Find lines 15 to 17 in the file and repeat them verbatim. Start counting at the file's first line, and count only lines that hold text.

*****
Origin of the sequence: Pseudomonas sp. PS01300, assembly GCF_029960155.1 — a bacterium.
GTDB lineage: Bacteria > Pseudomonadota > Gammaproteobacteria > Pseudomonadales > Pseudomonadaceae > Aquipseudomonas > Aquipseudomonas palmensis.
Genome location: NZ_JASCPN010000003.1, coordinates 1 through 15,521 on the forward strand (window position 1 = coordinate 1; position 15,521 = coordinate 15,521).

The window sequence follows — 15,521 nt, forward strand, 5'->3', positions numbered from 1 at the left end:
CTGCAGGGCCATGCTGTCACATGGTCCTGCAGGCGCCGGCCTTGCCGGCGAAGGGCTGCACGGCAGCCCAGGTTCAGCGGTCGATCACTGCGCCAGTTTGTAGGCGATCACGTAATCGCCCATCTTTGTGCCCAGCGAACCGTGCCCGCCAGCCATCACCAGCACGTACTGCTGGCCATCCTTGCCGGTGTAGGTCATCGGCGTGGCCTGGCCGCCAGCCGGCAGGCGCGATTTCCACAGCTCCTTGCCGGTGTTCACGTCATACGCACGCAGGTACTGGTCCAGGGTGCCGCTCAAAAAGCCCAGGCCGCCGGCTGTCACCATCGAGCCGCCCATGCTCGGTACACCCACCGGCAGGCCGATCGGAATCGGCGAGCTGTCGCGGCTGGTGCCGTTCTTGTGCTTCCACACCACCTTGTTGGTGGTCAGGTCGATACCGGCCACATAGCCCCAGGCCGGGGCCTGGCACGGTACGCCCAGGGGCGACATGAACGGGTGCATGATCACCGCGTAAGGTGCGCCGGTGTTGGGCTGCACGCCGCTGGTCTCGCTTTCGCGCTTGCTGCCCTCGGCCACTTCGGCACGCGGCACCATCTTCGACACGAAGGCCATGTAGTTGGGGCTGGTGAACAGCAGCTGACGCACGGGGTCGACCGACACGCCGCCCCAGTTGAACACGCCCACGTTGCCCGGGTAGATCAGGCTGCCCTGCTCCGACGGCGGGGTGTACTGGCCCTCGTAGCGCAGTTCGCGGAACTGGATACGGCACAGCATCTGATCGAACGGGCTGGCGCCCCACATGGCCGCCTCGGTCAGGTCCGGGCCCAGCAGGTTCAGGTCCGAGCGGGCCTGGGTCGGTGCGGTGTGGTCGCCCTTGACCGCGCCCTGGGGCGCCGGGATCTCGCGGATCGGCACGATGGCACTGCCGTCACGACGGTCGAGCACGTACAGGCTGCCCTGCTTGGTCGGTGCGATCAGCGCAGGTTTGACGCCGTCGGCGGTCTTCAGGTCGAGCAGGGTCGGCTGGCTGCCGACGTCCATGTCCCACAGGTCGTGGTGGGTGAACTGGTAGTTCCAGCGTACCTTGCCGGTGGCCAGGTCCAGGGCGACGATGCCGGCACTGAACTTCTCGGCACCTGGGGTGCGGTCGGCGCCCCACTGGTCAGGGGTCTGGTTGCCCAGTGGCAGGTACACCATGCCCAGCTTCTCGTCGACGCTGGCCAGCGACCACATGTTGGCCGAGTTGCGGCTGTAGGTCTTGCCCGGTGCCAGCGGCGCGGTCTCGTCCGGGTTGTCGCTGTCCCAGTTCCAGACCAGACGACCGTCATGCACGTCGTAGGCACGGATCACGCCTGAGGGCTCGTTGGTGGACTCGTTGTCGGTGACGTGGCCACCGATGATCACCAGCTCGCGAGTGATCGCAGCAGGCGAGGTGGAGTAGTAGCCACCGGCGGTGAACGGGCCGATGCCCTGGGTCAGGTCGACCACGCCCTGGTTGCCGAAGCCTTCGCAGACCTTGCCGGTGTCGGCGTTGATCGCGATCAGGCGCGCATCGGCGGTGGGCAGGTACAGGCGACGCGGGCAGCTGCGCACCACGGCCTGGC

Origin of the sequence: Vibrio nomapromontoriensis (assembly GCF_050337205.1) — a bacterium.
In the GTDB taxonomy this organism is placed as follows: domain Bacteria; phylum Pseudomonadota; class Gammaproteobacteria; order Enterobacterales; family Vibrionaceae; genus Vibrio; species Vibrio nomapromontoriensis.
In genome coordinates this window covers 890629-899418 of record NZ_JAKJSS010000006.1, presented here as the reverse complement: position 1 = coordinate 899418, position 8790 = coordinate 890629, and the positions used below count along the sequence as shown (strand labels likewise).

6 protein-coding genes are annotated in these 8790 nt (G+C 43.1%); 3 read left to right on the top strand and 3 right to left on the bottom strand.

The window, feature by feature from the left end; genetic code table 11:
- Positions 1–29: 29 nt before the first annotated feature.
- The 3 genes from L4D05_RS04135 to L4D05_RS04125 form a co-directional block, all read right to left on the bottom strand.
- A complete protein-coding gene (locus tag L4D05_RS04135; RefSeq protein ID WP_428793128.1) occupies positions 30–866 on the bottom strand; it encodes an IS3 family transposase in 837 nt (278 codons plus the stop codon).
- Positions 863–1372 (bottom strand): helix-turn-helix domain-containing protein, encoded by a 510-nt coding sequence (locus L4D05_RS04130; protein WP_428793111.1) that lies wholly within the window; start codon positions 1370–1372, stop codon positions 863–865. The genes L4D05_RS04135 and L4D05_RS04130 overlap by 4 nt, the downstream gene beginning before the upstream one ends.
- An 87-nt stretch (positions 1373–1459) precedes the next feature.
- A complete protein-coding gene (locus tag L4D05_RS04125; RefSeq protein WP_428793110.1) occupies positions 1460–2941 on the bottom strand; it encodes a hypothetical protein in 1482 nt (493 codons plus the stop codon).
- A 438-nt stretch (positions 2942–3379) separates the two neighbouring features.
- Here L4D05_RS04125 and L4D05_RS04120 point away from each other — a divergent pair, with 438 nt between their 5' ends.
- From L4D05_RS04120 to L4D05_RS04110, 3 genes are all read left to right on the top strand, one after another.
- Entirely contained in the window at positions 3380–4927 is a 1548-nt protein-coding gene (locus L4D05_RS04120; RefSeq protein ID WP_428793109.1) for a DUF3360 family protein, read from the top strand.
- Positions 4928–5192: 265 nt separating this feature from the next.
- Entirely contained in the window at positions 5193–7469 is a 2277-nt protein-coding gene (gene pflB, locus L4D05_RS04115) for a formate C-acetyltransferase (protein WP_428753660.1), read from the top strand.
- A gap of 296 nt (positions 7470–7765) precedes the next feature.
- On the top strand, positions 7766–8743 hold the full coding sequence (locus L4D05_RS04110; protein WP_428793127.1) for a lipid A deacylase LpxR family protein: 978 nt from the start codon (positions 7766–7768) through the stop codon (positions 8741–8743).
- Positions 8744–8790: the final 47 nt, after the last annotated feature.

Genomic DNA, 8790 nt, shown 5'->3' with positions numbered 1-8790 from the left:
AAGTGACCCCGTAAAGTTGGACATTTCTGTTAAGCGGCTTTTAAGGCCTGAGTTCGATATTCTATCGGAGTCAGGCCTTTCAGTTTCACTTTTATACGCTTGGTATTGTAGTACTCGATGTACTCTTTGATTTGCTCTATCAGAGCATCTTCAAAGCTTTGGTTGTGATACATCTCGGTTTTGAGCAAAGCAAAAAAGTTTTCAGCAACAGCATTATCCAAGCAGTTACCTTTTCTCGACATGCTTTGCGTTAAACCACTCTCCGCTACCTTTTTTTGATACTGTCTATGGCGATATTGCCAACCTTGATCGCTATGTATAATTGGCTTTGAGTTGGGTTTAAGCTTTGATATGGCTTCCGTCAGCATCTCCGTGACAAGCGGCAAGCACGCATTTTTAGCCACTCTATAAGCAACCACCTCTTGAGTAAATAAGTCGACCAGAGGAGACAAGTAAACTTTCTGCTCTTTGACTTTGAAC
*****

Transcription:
- An 87-nt stretch (positions 1373–1459) precedes the next feature.
- A complete protein-coding gene (locus tag L4D05_RS04125; RefSeq protein WP_428793110.1) occupies positions 1460–2941 on the bottom strand; it encodes a hypothetical protein in 1482 nt (493 codons plus the stop codon).
- A 438-nt stretch (positions 2942–3379) separates the two neighbouring features.